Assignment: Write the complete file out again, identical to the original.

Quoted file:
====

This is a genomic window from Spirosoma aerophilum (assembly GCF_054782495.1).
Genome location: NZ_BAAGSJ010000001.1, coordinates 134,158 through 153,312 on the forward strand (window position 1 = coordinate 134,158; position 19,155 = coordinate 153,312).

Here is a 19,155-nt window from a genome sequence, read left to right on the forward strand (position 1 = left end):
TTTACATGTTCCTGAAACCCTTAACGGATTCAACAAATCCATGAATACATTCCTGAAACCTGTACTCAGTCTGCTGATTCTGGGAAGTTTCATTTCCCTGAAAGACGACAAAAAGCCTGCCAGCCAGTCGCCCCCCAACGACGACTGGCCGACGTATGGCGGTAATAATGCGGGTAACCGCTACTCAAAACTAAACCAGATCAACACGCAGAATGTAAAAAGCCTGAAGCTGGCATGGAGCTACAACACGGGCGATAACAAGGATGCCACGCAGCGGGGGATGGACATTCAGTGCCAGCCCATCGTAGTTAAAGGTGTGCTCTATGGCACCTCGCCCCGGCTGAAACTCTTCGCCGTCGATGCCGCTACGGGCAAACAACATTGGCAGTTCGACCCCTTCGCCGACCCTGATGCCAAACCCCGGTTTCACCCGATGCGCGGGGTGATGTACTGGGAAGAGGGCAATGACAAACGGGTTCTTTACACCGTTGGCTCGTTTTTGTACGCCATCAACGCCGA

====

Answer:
This is a genomic window from Spirosoma aerophilum (assembly GCF_054782495.1).
Genome location: NZ_BAAGSJ010000001.1, coordinates 134,158 through 153,312 on the forward strand (window position 1 = coordinate 134,158; position 19,155 = coordinate 153,312).

Here is a 19,155-nt window from a genome sequence, read left to right on the forward strand (position 1 = left end):
TTTACATGTTCCTGAAACCCTTAACGGATTCAACAAATCCATGAATACATTCCTGAAACCTGTACTCAGTCTGCTGATTCTGGGAAGTTTCATTTCCCTGAAAGACGACAAAAAGCCTGCCAGCCAGTCGCCCCCCAACGACGACTGGCCGACGTATGGCGGTAATAATGCGGGTAACCGCTACTCAAAACTAAACCAGATCAACACGCAGAATGTAAAAAGCCTGAAGCTGGCATGGAGCTACAACACGGGCGATAACAAGGATGCCACGCAGCGGGGGATGGACATTCAGTGCCAGCCCATCGTAGTTAAAGGTGTGCTCTATGGCACCTCGCCCCGGCTGAAACTCTTCGCCGTCGATGCCGCTACGGGCAAACAACATTGGCAGTTCGACCCCTTCGCCGACCCTGATGCCAAACCCCGGTTTCACCCGATGCGCGGGGTGATGTACTGGGAAGAGGGCAATGACAAACGGGTTCTTTACACCGTTGGCTCGTTTTTGTACGCCATCAACGCCGA